For me, the most effective scene in the 1987 movie “Less Than Zero” comes at the end. Right at the end, actually.
As the credits roll, over the terse drums on the Rick Rubin-produced track, Roy Orbison’s beautiful voice sings “Life Fades Away.” “I long to be at peace for-ev-er-more/Forevermore. Oh yeah yeah yeah yeah yeah,” he announces coolly, and then: “Life fades … a … waaaaay.” A crescendo, etched with pain and emotion, Orbison bringing it home.
The movie, for me, is a mixed bag: soulless, drug-addled L.A. youth talking past each other, with only Robert Downey Jr.’s performance enlivening the proceedings. But “Life Fades Away”? That’s the whole movie in three minutes and 41 seconds.
At the time I saw the film I remember thinking, Roy Orbison is back. Around the same time HBO had aired his performance in the TV concert “A Black and White Night.” Not long after came the Traveling Wilburys album, where he sounded as relaxed and effective as his younger colleagues. (And they - that is, Bob Dylan, George Harrison, Jeff Lynne and Tom Petty - were thrilled to have him.) And then, cruelly, just when his “Mystery Girl” solo album was about to be released, Roy Orbison died on December 6, 1988.
Orbison’s 30-year career is being celebrated in a new box set, “The Soul of Rock and Roll” (Monument/Orbison/Legacy), which came out yesterday. Here it is: the Western swing of the Wink Westerners, the rockabilly of Sun Records, the Fred Foster-produced dramas, the erotic growl of “Mean Woman Blues,” even obscurities such as “So Young,” which Orbison recorded for the 1970 film “Zabriskie Point.”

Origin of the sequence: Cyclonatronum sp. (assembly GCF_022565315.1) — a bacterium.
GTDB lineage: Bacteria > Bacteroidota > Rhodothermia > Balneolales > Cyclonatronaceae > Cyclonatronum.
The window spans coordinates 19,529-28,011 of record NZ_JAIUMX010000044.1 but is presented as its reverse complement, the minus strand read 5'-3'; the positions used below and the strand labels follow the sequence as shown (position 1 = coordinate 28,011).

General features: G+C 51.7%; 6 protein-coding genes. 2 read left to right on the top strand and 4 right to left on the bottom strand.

Bruce Springsteen often talks about being haunted by the “unearthly” (Springsteen’s word) sound of Orbison’s voice on the double-LP greatest hits Monument put out in the ‘70s. Jules Shear introduced one of his best songs, “Whispering Your Name,” with the dedication, “This one is for Roy.” (Get the acoustic version on “Unplug This”; Todd Rundgren’s studio sound of “Watch Dog” is all wrong.) Ringo Starr, who should know, once said, “Roy Orbison was the only act that the Beatles didn’t want to follow.” (The artists played together on a 1963 UK tour.)
What songs. What a man. What a voice.
– Todd Leopold, CNN.com Entertainment Producer
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